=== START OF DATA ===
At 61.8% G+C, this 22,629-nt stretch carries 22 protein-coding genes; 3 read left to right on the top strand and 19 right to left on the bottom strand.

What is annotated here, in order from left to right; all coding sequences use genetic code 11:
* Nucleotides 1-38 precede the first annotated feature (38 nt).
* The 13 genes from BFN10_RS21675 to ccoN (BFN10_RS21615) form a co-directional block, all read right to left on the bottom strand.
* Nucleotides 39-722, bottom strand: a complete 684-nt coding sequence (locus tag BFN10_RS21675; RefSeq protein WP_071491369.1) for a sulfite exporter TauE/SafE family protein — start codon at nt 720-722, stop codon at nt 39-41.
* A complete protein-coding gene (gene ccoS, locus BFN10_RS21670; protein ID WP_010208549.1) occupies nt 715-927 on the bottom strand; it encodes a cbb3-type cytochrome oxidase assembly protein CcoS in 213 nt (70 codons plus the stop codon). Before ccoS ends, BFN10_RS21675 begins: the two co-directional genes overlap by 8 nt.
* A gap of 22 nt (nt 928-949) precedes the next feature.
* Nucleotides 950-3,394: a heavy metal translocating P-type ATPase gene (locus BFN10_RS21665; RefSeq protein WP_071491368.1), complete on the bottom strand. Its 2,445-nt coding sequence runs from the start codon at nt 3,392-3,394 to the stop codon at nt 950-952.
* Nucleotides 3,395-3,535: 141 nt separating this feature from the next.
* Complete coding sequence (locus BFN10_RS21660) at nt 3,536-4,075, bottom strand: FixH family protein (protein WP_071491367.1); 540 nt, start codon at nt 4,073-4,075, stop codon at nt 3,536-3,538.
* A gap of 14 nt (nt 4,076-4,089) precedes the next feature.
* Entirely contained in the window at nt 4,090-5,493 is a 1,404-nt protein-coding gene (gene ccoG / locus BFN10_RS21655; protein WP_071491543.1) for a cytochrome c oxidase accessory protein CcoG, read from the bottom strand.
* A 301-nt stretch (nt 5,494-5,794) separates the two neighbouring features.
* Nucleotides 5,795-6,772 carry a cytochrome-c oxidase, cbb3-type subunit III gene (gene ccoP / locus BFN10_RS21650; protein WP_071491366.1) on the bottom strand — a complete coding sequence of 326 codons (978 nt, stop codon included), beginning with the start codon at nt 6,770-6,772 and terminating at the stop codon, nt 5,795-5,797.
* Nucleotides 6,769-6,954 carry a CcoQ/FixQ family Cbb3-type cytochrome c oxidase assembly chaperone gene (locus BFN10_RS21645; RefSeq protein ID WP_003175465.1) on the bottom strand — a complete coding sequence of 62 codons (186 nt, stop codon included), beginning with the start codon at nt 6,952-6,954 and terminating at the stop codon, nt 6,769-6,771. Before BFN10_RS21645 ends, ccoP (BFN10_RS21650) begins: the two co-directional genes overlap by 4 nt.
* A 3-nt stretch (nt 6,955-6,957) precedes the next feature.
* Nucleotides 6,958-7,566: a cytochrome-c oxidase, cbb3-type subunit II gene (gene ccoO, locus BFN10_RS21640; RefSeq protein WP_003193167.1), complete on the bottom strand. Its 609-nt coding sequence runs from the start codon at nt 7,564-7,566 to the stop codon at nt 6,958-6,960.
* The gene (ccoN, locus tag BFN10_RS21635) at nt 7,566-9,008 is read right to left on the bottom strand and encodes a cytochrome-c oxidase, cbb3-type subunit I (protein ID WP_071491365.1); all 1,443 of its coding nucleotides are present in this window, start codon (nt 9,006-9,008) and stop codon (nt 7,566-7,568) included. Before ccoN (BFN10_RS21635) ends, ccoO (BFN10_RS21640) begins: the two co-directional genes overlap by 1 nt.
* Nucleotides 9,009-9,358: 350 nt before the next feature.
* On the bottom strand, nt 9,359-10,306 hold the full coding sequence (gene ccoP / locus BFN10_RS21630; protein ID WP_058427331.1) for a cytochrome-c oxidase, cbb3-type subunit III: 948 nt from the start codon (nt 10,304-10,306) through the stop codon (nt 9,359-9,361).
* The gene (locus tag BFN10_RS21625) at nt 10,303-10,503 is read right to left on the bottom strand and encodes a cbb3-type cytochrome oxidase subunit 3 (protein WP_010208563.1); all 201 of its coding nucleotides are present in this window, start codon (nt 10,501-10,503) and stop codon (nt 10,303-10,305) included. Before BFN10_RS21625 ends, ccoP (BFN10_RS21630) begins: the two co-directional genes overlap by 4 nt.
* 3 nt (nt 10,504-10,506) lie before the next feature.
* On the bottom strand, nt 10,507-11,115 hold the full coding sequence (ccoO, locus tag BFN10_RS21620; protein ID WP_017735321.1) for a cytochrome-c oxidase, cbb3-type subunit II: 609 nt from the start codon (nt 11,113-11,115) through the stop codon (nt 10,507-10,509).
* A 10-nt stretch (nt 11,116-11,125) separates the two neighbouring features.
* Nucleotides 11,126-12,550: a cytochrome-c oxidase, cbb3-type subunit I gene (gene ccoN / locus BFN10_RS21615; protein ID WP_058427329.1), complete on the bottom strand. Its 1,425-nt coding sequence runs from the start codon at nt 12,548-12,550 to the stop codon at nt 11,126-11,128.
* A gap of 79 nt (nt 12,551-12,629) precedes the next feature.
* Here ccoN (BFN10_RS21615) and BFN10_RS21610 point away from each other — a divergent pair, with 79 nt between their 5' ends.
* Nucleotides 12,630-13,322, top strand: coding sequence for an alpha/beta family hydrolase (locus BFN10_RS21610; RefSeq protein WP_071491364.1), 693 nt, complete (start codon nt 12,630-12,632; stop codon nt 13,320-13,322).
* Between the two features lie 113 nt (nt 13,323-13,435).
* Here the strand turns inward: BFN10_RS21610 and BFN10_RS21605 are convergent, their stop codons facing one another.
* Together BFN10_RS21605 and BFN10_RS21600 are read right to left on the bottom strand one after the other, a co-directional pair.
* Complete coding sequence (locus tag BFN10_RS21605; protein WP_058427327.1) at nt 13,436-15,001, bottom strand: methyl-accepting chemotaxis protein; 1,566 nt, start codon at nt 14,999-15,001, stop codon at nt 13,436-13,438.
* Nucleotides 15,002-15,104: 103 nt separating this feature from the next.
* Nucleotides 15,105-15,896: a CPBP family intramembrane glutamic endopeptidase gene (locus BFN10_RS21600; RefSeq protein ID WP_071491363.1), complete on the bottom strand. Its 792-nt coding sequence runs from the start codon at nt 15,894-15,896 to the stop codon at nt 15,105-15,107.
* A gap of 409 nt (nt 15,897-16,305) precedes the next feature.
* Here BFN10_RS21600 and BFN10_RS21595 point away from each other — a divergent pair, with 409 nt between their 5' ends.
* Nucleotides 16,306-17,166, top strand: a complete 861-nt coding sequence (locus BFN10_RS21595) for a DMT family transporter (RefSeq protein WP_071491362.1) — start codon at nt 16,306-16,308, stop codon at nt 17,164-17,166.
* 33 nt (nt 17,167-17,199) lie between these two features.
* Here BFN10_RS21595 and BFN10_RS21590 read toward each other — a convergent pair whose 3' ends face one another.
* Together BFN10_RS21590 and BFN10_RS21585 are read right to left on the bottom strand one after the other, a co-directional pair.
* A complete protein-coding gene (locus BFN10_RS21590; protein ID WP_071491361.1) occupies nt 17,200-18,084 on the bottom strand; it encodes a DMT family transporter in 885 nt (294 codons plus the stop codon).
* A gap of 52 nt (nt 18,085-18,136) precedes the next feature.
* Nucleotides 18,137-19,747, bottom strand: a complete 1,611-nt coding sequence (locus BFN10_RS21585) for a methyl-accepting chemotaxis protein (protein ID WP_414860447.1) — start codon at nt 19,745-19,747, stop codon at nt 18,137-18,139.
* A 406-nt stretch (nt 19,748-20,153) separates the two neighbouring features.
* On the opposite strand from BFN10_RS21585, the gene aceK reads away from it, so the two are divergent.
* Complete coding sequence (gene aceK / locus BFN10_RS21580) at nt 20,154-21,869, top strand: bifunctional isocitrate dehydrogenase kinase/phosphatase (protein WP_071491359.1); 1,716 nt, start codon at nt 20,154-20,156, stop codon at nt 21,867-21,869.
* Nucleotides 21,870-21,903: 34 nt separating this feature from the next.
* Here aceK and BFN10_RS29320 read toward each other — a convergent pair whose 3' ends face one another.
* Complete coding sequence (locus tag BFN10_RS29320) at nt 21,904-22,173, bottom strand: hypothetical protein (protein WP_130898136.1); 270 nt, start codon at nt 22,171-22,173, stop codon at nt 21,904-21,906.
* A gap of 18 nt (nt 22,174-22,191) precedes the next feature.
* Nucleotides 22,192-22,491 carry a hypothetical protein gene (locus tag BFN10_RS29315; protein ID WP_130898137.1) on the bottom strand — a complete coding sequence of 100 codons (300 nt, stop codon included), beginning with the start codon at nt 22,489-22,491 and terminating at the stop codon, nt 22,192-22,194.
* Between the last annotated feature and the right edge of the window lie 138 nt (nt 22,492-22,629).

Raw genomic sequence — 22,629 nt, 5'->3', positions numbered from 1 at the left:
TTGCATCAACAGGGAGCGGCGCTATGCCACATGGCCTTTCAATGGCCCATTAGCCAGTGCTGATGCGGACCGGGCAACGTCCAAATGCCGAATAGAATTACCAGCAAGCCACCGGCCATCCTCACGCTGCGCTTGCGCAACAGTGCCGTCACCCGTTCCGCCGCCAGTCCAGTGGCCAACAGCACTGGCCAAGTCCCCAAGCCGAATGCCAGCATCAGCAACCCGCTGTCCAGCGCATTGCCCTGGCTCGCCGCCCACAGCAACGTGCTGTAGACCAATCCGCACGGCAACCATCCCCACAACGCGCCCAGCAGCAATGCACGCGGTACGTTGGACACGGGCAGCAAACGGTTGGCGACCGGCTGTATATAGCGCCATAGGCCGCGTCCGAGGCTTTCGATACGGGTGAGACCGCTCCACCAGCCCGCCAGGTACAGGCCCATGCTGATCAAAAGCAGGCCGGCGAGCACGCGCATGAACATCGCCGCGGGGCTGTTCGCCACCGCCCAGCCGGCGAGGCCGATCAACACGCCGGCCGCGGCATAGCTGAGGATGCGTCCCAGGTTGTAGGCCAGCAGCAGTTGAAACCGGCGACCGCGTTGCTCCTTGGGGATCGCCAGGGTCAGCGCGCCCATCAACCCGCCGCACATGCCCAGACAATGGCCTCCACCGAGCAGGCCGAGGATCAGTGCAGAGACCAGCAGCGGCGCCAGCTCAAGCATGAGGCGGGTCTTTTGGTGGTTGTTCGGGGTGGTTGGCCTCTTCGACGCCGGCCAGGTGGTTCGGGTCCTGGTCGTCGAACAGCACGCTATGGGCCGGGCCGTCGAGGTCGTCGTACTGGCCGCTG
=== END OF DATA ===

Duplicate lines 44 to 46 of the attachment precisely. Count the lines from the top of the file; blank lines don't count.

* A 406-nt stretch (nt 19,748-20,153) separates the two neighbouring features.
* On the opposite strand from BFN10_RS21585, the gene aceK reads away from it, so the two are divergent.
* Complete coding sequence (gene aceK / locus BFN10_RS21580) at nt 20,154-21,869, top strand: bifunctional isocitrate dehydrogenase kinase/phosphatase (protein WP_071491359.1); 1,716 nt, start codon at nt 20,154-20,156, stop codon at nt 21,867-21,869.